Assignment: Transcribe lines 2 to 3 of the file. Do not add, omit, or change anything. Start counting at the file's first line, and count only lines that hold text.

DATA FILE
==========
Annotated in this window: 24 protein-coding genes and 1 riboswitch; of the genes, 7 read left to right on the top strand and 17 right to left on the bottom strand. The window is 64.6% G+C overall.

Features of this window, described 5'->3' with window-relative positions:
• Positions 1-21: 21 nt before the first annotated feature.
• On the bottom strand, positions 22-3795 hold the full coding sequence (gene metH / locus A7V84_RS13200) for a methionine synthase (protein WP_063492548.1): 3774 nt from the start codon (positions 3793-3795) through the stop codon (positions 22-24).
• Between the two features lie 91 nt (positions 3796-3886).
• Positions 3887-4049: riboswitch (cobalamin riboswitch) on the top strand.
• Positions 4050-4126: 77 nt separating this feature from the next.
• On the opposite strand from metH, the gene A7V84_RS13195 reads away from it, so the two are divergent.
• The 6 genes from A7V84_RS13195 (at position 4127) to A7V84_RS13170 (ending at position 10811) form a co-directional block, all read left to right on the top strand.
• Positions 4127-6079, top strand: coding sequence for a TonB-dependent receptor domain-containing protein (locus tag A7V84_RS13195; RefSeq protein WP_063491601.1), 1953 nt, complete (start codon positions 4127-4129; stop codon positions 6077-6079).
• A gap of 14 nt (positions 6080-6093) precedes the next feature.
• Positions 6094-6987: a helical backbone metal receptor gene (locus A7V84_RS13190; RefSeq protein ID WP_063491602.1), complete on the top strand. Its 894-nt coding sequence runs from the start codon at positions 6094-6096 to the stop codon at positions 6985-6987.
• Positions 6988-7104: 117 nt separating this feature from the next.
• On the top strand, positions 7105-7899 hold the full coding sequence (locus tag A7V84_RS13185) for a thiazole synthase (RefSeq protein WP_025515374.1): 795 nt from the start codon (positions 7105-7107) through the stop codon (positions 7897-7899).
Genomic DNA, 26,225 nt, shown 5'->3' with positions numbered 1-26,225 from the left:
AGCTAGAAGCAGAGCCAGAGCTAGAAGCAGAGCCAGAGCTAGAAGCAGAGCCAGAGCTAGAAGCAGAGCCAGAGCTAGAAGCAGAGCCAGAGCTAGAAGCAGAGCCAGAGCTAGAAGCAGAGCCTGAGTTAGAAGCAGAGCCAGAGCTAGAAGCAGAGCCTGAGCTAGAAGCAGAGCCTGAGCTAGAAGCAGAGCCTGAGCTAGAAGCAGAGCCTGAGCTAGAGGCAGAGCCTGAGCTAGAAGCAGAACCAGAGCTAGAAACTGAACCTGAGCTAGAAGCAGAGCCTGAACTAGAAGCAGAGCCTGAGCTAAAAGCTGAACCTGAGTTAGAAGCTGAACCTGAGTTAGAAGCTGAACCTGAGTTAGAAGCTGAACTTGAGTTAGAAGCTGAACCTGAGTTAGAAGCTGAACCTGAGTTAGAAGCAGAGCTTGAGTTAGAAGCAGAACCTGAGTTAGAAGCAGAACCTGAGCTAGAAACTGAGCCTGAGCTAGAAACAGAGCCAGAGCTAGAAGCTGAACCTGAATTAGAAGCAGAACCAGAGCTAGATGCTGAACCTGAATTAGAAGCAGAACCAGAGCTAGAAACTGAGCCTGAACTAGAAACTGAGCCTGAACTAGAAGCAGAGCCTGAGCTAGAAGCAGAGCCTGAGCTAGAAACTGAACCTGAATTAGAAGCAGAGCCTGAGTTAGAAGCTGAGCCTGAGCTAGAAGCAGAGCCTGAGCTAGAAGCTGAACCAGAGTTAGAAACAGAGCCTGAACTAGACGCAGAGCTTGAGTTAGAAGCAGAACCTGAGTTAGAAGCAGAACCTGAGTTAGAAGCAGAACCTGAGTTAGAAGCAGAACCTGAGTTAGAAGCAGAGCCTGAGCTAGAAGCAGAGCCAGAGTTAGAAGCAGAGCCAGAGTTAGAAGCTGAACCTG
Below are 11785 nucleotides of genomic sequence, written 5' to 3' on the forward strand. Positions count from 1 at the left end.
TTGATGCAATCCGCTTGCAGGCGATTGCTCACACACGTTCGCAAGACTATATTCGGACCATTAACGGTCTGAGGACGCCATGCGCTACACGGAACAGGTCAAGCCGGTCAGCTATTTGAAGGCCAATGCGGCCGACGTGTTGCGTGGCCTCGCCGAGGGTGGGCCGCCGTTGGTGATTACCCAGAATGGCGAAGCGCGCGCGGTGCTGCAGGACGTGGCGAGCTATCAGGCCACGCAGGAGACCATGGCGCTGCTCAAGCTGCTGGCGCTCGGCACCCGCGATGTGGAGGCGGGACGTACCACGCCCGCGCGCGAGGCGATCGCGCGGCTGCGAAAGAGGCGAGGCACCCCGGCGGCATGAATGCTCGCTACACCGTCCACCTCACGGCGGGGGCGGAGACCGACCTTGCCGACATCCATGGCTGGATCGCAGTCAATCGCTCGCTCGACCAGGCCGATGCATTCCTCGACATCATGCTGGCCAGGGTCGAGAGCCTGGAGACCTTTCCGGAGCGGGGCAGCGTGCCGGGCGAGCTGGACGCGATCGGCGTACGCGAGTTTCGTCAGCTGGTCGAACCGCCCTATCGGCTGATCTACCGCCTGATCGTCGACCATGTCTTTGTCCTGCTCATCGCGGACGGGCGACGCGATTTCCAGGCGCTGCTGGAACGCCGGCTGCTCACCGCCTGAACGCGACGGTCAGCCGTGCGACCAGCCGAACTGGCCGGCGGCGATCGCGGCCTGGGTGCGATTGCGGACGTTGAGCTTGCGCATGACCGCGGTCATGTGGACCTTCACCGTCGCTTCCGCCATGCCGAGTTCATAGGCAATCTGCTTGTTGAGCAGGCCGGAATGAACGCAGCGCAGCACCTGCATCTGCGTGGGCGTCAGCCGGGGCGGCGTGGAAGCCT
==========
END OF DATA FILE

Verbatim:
Features of this window, described 5'->3' with window-relative positions:
• Positions 1-21: 21 nt before the first annotated feature.